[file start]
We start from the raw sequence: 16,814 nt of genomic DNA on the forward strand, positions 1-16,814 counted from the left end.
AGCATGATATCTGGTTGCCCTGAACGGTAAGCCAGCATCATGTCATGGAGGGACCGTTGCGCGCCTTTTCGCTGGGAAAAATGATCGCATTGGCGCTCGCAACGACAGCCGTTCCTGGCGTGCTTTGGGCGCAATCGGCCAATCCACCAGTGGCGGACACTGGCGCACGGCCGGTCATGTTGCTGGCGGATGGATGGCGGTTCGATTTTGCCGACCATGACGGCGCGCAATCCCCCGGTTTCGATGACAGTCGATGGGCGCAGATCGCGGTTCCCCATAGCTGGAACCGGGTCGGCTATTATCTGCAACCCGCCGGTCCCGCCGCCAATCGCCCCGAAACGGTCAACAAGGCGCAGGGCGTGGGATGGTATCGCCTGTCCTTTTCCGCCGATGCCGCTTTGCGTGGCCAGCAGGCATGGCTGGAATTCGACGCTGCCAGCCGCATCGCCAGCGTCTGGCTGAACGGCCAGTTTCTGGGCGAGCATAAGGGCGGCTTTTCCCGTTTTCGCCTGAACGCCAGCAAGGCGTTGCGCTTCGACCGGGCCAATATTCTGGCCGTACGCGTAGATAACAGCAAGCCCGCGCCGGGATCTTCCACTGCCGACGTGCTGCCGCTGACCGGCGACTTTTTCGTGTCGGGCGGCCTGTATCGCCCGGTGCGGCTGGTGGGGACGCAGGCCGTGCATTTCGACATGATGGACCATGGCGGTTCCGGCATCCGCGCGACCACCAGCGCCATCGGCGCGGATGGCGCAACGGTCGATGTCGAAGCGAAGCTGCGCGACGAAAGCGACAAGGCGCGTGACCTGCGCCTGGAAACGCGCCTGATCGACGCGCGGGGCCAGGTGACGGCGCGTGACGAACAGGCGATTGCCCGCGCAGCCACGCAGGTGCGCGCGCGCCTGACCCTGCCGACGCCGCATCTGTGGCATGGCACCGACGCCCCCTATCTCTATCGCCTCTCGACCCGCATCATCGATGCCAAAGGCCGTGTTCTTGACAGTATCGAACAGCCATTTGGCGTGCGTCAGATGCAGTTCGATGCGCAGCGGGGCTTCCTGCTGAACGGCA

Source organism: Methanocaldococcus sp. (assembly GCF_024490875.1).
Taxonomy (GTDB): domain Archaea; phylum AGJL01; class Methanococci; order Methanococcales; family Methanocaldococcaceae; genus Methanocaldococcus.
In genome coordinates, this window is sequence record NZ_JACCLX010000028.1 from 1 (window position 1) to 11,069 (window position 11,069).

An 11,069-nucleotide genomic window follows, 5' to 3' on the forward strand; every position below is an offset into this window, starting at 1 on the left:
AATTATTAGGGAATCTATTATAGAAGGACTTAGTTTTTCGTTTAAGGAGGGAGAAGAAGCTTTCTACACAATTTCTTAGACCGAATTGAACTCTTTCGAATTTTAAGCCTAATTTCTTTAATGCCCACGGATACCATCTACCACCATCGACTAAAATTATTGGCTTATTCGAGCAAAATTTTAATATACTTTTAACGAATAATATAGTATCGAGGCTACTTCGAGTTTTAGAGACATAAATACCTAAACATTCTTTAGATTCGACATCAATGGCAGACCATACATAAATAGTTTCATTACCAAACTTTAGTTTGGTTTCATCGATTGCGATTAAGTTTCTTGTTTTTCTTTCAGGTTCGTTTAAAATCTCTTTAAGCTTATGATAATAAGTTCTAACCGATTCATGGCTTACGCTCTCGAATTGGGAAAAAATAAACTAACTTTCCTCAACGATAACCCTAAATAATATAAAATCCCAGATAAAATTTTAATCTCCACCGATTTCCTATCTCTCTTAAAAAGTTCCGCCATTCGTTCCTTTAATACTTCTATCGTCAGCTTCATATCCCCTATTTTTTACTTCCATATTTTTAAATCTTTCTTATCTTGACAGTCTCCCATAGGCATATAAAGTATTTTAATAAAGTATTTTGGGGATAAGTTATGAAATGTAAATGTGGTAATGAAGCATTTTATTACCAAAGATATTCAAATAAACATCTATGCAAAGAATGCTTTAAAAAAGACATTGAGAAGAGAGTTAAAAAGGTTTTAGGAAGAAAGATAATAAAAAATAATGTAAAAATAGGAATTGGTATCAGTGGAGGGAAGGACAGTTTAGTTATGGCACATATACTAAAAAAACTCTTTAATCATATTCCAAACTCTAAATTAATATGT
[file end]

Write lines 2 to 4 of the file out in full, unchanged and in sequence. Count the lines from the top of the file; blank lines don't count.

AGCATGATATCTGGTTGCCCTGAACGGTAAGCCAGCATCATGTCATGGAGGGACCGTTGCGCGCCTTTTCGCTGGGAAAAATGATCGCATTGGCGCTCGCAACGACAGCCGTTCCTGGCGTGCTTTGGGCGCAATCGGCCAATCCACCAGTGGCGGACACTGGCGCACGGCCGGTCATGTTGCTGGCGGATGGATGGCGGTTCGATTTTGCCGACCATGACGGCGCGCAATCCCCCGGTTTCGATGACAGTCGATGGGCGCAGATCGCGGTTCCCCATAGCTGGAACCGGGTCGGCTATTATCTGCAACCCGCCGGTCCCGCCGCCAATCGCCCCGAAACGGTCAACAAGGCGCAGGGCGTGGGATGGTATCGCCTGTCCTTTTCCGCCGATGCCGCTTTGCGTGGCCAGCAGGCATGGCTGGAATTCGACGCTGCCAGCCGCATCGCCAGCGTCTGGCTGAACGGCCAGTTTCTGGGCGAGCATAAGGGCGGCTTTTCCCGTTTTCGCCTGAACGCCAGCAAGGCGTTGCGCTTCGACCGGGCCAATATTCTGGCCGTACGCGTAGATAACAGCAAGCCCGCGCCGGGATCTTCCACTGCCGACGTGCTGCCGCTGACCGGCGACTTTTTCGTGTCGGGCGGCCTGTATCGCCCGGTGCGGCTGGTGGGGACGCAGGCCGTGCATTTCGACATGATGGACCATGGCGGTTCCGGCATCCGCGCGACCACCAGCGCCATCGGCGCGGATGGCGCAACGGTCGATGTCGAAGCGAAGCTGCGCGACGAAAGCGACAAGGCGCGTGACCTGCGCCTGGAAACGCGCCTGATCGACGCGCGGGGCCAGGTGACGGCGCGTGACGAACAGGCGATTGCCCGCGCAGCCACGCAGGTGCGCGCGCGCCTGACCCTGCCGACGCCGCATCTGTGGCATGGCACCGACGCCCCCTATCTCTATCGCCTCTCGACCCGCATCATCGATGCCAAAGGCCGTGTTCTTGACAGTATCGAACAGCCATTTGGCGTGCGTCAGATGCAGTTCGATGCGCAGCGGGGCTTCCTGCTGAACGGCA

Source organism: Methanocaldococcus sp. (assembly GCF_024490875.1).
Taxonomy (GTDB): domain Archaea; phylum AGJL01; class Methanococci; order Methanococcales; family Methanocaldococcaceae; genus Methanocaldococcus.